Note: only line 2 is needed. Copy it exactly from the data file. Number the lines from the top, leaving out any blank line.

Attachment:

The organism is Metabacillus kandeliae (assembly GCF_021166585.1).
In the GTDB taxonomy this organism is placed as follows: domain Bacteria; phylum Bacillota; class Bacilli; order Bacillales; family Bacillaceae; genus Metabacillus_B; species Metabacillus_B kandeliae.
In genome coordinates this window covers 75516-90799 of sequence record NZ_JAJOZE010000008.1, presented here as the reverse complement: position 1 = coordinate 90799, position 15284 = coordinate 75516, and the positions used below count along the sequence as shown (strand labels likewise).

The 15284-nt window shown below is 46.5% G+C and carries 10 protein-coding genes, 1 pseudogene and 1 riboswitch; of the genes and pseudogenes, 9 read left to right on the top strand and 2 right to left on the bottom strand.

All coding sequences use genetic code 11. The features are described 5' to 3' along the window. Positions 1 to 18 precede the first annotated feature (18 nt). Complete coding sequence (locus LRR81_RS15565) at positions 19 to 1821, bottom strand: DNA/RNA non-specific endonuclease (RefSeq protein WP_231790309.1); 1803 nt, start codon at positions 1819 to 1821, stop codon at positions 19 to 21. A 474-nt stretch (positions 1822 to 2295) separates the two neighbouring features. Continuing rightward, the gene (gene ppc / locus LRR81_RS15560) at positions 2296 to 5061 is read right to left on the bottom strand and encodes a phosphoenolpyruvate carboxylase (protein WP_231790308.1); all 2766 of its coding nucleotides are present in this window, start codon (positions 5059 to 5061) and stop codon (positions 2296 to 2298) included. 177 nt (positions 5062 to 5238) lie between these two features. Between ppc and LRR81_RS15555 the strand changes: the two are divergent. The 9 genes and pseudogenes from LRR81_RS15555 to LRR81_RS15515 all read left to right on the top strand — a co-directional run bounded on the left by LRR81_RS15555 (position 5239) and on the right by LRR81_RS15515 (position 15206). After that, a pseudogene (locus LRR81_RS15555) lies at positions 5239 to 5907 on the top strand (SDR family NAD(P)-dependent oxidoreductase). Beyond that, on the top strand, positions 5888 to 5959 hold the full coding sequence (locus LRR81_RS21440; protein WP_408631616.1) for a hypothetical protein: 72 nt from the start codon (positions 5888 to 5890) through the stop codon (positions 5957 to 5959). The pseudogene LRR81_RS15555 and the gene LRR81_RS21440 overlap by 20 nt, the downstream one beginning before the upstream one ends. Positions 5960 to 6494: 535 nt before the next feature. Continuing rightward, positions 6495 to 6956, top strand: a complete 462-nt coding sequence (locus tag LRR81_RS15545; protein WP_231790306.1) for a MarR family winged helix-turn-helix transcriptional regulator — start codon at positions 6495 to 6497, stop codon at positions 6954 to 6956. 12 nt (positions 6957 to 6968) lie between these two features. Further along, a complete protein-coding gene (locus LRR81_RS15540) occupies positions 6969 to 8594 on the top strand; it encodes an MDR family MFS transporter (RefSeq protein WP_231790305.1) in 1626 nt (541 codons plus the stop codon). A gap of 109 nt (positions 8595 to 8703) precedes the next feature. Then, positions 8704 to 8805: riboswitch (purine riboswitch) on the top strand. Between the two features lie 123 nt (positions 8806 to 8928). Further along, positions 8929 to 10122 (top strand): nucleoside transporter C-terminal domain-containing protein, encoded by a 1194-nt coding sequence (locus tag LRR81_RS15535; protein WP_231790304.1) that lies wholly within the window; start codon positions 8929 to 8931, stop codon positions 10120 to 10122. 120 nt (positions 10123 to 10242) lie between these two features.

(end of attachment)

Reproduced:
In the GTDB taxonomy this organism is placed as follows: domain Bacteria; phylum Bacillota; class Bacilli; order Bacillales; family Bacillaceae; genus Metabacillus_B; species Metabacillus_B kandeliae.